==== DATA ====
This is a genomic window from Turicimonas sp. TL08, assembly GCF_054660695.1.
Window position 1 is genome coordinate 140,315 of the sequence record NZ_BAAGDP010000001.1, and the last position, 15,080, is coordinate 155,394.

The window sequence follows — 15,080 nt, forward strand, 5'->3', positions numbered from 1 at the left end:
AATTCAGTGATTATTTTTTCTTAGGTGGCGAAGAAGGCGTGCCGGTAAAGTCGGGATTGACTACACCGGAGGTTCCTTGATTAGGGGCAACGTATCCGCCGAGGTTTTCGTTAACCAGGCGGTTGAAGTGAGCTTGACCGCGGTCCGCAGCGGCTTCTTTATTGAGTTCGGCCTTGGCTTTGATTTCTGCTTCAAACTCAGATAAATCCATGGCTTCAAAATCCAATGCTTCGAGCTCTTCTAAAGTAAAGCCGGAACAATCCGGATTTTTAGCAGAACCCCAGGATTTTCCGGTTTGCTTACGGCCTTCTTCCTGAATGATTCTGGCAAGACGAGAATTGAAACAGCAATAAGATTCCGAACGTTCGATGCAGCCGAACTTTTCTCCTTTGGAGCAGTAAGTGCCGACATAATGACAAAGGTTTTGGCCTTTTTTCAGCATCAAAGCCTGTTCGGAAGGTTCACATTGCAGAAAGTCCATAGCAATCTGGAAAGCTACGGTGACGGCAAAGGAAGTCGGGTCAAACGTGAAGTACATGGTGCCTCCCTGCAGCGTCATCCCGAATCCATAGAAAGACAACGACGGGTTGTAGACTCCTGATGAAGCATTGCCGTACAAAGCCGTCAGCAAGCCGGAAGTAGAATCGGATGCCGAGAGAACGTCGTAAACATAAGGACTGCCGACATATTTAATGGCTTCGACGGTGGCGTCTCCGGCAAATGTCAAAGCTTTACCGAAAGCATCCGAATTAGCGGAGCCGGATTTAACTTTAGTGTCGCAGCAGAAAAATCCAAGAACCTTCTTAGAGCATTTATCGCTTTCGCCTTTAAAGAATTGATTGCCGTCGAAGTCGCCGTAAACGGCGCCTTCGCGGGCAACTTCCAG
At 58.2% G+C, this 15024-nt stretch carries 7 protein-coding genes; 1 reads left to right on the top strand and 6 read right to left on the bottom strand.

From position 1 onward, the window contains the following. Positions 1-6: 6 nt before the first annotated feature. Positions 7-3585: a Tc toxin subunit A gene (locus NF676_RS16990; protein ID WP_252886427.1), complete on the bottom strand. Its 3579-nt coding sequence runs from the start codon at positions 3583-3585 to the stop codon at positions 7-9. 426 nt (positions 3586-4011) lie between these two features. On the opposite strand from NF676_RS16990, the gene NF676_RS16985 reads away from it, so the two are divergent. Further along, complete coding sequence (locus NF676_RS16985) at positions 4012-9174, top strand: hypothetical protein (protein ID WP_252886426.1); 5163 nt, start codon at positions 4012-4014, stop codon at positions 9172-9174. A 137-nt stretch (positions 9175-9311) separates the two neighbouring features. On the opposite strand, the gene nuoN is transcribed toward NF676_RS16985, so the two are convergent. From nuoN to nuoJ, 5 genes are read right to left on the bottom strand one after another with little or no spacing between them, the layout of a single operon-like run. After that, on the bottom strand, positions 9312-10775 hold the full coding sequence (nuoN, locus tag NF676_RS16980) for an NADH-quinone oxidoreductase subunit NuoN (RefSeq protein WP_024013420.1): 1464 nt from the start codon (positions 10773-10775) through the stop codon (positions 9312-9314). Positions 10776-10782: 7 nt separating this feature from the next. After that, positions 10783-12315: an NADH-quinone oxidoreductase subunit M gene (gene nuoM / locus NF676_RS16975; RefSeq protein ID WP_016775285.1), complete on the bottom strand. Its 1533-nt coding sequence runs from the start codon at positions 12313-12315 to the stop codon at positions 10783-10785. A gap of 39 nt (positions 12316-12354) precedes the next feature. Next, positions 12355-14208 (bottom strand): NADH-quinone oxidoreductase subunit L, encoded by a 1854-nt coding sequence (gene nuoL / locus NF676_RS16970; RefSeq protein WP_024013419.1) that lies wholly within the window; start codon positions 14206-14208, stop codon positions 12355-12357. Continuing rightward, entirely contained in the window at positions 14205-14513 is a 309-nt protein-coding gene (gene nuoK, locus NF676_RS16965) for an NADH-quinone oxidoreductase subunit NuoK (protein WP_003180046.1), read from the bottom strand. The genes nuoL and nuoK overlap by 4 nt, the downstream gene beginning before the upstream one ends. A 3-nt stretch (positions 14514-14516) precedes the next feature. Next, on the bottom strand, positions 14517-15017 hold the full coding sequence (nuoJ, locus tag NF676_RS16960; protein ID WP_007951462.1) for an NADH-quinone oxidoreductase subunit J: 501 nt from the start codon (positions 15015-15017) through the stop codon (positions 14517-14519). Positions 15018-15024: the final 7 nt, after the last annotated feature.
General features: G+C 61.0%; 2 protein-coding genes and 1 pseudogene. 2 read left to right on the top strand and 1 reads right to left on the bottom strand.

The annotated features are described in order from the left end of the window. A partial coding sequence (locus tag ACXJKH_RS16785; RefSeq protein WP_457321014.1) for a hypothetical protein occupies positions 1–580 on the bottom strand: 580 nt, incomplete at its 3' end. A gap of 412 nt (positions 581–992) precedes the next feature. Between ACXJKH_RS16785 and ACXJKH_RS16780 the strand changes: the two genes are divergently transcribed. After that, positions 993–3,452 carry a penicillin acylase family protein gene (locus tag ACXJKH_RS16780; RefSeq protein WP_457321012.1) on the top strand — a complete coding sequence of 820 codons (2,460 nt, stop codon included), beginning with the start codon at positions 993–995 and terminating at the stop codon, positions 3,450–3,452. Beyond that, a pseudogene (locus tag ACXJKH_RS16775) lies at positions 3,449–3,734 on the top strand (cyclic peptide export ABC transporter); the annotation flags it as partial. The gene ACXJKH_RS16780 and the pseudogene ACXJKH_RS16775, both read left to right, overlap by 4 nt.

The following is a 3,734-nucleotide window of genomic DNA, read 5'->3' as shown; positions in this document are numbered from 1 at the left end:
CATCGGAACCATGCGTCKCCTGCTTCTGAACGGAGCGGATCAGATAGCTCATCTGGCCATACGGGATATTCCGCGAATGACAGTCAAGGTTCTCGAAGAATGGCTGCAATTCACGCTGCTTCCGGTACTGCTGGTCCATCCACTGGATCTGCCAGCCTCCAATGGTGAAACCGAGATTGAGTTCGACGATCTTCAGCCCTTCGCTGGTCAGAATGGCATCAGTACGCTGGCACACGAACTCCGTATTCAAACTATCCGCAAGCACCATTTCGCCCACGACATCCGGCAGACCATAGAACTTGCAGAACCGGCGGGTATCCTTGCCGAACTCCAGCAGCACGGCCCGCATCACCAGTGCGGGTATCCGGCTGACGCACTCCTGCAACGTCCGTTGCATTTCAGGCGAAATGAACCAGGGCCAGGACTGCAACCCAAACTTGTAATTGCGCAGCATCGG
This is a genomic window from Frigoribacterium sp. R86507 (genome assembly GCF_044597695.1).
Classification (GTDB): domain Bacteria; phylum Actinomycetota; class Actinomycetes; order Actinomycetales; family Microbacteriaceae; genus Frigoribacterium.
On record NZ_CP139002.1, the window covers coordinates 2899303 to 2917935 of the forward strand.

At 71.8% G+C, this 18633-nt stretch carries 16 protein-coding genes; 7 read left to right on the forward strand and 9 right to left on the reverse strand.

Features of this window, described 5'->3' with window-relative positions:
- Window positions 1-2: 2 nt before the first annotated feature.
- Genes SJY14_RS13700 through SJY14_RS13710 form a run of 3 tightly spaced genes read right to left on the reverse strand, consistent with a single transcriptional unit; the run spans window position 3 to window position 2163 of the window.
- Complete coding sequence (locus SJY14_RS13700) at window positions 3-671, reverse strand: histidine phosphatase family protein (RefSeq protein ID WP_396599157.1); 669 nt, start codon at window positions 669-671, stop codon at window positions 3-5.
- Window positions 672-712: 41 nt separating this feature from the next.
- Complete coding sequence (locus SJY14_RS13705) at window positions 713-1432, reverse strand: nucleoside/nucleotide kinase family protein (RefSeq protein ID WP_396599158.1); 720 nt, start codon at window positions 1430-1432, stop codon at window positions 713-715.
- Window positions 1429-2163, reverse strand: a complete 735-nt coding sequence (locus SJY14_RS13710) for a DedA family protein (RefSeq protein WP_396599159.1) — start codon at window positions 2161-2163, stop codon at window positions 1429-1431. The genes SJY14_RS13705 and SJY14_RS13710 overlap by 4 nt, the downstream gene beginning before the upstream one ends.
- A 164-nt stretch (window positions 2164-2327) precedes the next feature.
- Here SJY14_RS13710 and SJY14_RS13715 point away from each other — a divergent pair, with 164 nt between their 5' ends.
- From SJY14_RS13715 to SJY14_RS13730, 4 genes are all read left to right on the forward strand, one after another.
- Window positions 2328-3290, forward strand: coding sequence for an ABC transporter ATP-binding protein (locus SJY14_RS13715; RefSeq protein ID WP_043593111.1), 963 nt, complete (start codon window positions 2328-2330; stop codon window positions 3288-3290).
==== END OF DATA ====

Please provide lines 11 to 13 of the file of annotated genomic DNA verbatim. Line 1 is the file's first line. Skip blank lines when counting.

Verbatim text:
This is a genomic window from Frigoribacterium sp. R86507 (genome assembly GCF_044597695.1).
Classification (GTDB): domain Bacteria; phylum Actinomycetota; class Actinomycetes; order Actinomycetales; family Microbacteriaceae; genus Frigoribacterium.
On record NZ_CP139002.1, the window covers coordinates 2899303 to 2917935 of the forward strand.